No excuses for Manny; he clearly lost to Money | Inquirer Opinion

No excuses for Manny; he clearly lost to Money

/ 12:02 AM May 09, 2015

I am totally disappointed with Neal H. Cruz’s May 6 column (“Floyd ran all night, so how did he win?” Opinion). “Letdown” is probably the right word since I’ve always “looked up” to Cruz for his exceptional, down-to-earth common sense and grasp of why so many things are wrong in this country and what could be done about them. Of course, many other boxing fans have likewise expressed the same disgust on Floyd Mayweather’s style of fighting. But coming from one of my favorite columnists, I find it hard to believe.

Let’s face it, fighters are not to expose themselves to their opponents because the idea is to win. So every fighter develops his own style of fighting that he could use to his advantage over his opponent inside the ring. Mayweather’s style, as boxing fans have seen through the years, is to hit and run, keep dancing, circle the ring, and hug his opponent when trapped so that his opponent couldn’t use his arms locked in Floyd’s embrace until he, Floyd, is out of a disadvantaged position.


And there’s no rule against that move. That’s the way Mayweather has always fought in all his previous fights. Everybody knows that. Boxing fans all over the world know that. Even Pacquiao’s team of trainers, coaches, advisers, etc. know that. It shouldn’t come as a surprise to anyone. And I thought, for sure, that even Cruz knew that, too! So, instead of putting the blame on Mayweather’s style of fighting for Pacquiao’s defeat, perhaps, we should be asking: Could Pacquiao’s coaches/trainers have developed a “trapping” strategy where Pacquiao, staying away from Mayweather’s grasp long enough, could deliver his “sleep-inducing punches” and win the fight? Maybe, and maybe not. But, it’s worth asking since they were all very much aware of Mayweather’s clever style.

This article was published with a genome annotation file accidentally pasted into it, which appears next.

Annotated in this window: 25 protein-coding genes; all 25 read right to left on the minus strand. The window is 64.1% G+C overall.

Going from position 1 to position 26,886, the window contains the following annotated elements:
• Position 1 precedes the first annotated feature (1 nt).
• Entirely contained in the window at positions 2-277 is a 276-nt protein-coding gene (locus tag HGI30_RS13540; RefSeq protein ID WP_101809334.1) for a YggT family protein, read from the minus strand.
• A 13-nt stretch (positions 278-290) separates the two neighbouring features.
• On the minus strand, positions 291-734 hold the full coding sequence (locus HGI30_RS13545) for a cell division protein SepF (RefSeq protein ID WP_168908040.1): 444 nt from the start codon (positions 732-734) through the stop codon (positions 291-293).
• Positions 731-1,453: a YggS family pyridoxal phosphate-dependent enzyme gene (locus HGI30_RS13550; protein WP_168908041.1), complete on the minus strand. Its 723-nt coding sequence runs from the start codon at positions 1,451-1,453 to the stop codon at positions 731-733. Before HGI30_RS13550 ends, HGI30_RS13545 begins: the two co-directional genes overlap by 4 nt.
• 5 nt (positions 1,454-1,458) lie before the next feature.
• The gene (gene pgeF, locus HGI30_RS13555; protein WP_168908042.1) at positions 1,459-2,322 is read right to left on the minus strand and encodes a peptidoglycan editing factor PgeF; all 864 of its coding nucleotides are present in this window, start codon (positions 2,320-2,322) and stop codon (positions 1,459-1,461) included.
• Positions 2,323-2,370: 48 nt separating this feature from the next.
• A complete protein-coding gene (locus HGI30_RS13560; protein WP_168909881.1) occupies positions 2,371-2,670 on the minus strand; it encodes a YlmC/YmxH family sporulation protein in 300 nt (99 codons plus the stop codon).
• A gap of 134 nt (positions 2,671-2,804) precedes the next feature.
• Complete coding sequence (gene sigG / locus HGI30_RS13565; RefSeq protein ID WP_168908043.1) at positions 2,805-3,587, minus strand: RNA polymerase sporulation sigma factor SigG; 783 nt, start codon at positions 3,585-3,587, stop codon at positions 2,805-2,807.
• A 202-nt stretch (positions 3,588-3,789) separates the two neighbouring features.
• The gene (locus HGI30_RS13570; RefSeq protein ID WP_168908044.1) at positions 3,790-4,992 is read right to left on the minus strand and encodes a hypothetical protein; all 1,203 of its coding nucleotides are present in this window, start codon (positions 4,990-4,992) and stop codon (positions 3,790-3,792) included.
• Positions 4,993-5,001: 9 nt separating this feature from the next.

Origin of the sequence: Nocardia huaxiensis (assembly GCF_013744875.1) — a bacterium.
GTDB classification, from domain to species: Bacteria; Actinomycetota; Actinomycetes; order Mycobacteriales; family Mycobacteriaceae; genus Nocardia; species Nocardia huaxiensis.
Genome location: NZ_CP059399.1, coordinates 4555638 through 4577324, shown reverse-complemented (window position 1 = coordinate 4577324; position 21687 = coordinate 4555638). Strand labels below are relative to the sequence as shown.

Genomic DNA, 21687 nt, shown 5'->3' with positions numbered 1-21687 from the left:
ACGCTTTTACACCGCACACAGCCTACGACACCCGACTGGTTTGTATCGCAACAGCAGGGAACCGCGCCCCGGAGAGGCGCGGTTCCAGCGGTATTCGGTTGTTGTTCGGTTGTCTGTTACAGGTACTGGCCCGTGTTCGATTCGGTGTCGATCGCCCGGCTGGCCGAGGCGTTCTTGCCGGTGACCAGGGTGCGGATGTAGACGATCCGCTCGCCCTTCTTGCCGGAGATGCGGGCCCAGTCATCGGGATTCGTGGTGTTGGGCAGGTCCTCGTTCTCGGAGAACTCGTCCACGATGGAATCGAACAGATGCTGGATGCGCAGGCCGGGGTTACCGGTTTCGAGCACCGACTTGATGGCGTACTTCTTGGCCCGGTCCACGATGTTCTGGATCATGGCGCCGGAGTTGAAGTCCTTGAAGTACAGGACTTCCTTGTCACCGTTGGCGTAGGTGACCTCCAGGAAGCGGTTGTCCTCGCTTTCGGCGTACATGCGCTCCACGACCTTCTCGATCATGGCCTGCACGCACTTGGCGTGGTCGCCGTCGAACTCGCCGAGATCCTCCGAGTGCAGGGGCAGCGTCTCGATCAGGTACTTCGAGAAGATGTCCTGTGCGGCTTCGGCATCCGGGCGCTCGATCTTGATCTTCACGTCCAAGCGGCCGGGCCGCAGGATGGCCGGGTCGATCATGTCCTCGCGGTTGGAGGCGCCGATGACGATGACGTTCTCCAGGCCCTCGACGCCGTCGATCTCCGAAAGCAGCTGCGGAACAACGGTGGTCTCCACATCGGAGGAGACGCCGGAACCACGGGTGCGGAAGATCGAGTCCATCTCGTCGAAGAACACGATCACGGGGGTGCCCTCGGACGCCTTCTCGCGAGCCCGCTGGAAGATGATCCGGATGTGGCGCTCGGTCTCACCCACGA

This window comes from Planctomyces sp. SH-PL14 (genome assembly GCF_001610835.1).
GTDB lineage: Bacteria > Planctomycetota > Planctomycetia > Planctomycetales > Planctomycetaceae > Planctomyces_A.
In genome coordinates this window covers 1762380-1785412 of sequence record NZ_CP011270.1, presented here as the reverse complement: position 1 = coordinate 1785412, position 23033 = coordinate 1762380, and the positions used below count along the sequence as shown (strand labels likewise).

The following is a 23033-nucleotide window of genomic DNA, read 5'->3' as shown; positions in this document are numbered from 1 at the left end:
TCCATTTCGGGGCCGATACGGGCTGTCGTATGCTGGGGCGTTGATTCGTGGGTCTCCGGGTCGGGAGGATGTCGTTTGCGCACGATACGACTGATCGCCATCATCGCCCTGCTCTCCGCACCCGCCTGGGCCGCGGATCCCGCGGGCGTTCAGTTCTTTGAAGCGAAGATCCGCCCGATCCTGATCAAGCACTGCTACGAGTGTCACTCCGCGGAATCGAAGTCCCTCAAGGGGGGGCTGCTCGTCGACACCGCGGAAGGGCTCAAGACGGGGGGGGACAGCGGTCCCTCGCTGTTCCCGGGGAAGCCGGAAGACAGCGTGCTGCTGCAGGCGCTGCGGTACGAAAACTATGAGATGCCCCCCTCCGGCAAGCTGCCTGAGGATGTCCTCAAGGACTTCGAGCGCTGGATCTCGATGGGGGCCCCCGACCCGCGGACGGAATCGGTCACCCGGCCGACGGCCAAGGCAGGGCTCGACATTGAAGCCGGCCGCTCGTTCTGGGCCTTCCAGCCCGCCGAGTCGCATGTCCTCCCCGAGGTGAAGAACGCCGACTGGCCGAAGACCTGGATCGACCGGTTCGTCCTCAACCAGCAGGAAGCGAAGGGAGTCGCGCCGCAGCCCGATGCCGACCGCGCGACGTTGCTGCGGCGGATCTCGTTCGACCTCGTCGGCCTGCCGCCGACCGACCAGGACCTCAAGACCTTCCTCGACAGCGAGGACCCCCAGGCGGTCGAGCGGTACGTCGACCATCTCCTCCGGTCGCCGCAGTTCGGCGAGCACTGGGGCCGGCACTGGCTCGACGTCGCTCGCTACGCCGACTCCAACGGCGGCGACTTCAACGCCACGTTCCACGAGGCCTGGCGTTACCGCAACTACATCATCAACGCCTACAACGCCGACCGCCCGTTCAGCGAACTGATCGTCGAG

So, to Cruz’s question: … “how did Mayweather win” the much ballyhooed “fight of the century”? Of course, Mayweather won it by “running all night” (doing it after delivering Pacquiao a punch or two here and there) because that’s the style of fighting that has always worked for him all these years. Should we fault him for that? And did anyone really expect Mayweather to stand there toe-to-toe continuously trading blows with Pacquiao, knowing that he may not be able to withstand or, even match Pacquiao’s hand speed and power?


The fact is, Mayweather had a winning strategy that Pacquiao could not overcome or nullify. So, instead of looking for excuses, let’s be gracious about it and accept our hero’s defeat. After all, as the Americans would say: “That’s how it goes—you win some, you lose some.” Besides, we all know in our hearts that, as an eight-division title holder, Pacquiao is still the best fighter the world has ever known.

—JUANITO T. FUERTE, [email protected]

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TAGS: Boxing, Floyd Mayweather Jr, Manny Pacquiao
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